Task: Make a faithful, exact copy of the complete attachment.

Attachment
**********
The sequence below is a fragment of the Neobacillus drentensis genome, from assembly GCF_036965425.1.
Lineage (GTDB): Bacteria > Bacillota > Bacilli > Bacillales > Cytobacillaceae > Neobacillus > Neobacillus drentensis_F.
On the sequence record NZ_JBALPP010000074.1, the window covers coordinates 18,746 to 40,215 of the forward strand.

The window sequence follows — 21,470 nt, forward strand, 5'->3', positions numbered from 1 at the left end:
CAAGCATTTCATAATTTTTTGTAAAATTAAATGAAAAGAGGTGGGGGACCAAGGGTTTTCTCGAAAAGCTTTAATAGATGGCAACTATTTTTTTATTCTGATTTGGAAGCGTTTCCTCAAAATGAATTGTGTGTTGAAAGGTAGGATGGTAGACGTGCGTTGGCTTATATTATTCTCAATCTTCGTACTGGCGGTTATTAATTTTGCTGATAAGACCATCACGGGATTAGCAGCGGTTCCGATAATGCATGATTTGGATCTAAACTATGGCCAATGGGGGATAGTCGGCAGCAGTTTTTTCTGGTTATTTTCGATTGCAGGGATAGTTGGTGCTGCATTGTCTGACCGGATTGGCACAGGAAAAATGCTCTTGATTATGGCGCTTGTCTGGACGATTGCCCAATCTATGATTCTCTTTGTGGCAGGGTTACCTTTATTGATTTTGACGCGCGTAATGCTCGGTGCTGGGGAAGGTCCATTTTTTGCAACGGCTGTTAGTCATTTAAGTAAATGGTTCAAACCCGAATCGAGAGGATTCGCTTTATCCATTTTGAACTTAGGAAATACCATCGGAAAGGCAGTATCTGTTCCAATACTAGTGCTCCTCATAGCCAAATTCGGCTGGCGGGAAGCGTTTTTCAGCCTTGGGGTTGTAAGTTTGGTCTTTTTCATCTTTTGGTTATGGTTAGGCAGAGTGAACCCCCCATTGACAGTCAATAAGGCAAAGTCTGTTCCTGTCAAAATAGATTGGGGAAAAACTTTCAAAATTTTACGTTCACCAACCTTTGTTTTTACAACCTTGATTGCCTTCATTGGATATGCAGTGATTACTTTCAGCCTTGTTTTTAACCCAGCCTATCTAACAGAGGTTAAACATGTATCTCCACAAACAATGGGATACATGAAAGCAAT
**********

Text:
The sequence below is a fragment of the Neobacillus drentensis genome, from assembly GCF_036965425.1.
Lineage (GTDB): Bacteria > Bacillota > Bacilli > Bacillales > Cytobacillaceae > Neobacillus > Neobacillus drentensis_F.
On the sequence record NZ_JBALPP010000074.1, the window covers coordinates 18,746 to 40,215 of the forward strand.

The window sequence follows — 21,470 nt, forward strand, 5'->3', positions numbered from 1 at the left end:
CAAGCATTTCATAATTTTTTGTAAAATTAAATGAAAAGAGGTGGGGGACCAAGGGTTTTCTCGAAAAGCTTTAATAGATGGCAACTATTTTTTTATTCTGATTTGGAAGCGTTTCCTCAAAATGAATTGTGTGTTGAAAGGTAGGATGGTAGACGTGCGTTGGCTTATATTATTCTCAATCTTCGTACTGGCGGTTATTAATTTTGCTGATAAGACCATCACGGGATTAGCAGCGGTTCCGATAATGCATGATTTGGATCTAAACTATGGCCAATGGGGGATAGTCGGCAGCAGTTTTTTCTGGTTATTTTCGATTGCAGGGATAGTTGGTGCTGCATTGTCTGACCGGATTGGCACAGGAAAAATGCTCTTGATTATGGCGCTTGTCTGGACGATTGCCCAATCTATGATTCTCTTTGTGGCAGGGTTACCTTTATTGATTTTGACGCGCGTAATGCTCGGTGCTGGGGAAGGTCCATTTTTTGCAACGGCTGTTAGTCATTTAAGTAAATGGTTCAAACCCGAATCGAGAGGATTCGCTTTATCCATTTTGAACTTAGGAAATACCATCGGAAAGGCAGTATCTGTTCCAATACTAGTGCTCCTCATAGCCAAATTCGGCTGGCGGGAAGCGTTTTTCAGCCTTGGGGTTGTAAGTTTGGTCTTTTTCATCTTTTGGTTATGGTTAGGCAGAGTGAACCCCCCATTGACAGTCAATAAGGCAAAGTCTGTTCCTGTCAAAATAGATTGGGGAAAAACTTTCAAAATTTTACGTTCACCAACCTTTGTTTTTACAACCTTGATTGCCTTCATTGGATATGCAGTGATTACTTTCAGCCTTGTTTTTAACCCAGCCTATCTAACAGAGGTTAAACATGTATCTCCACAAACAATGGGATACATGAAAGCAAT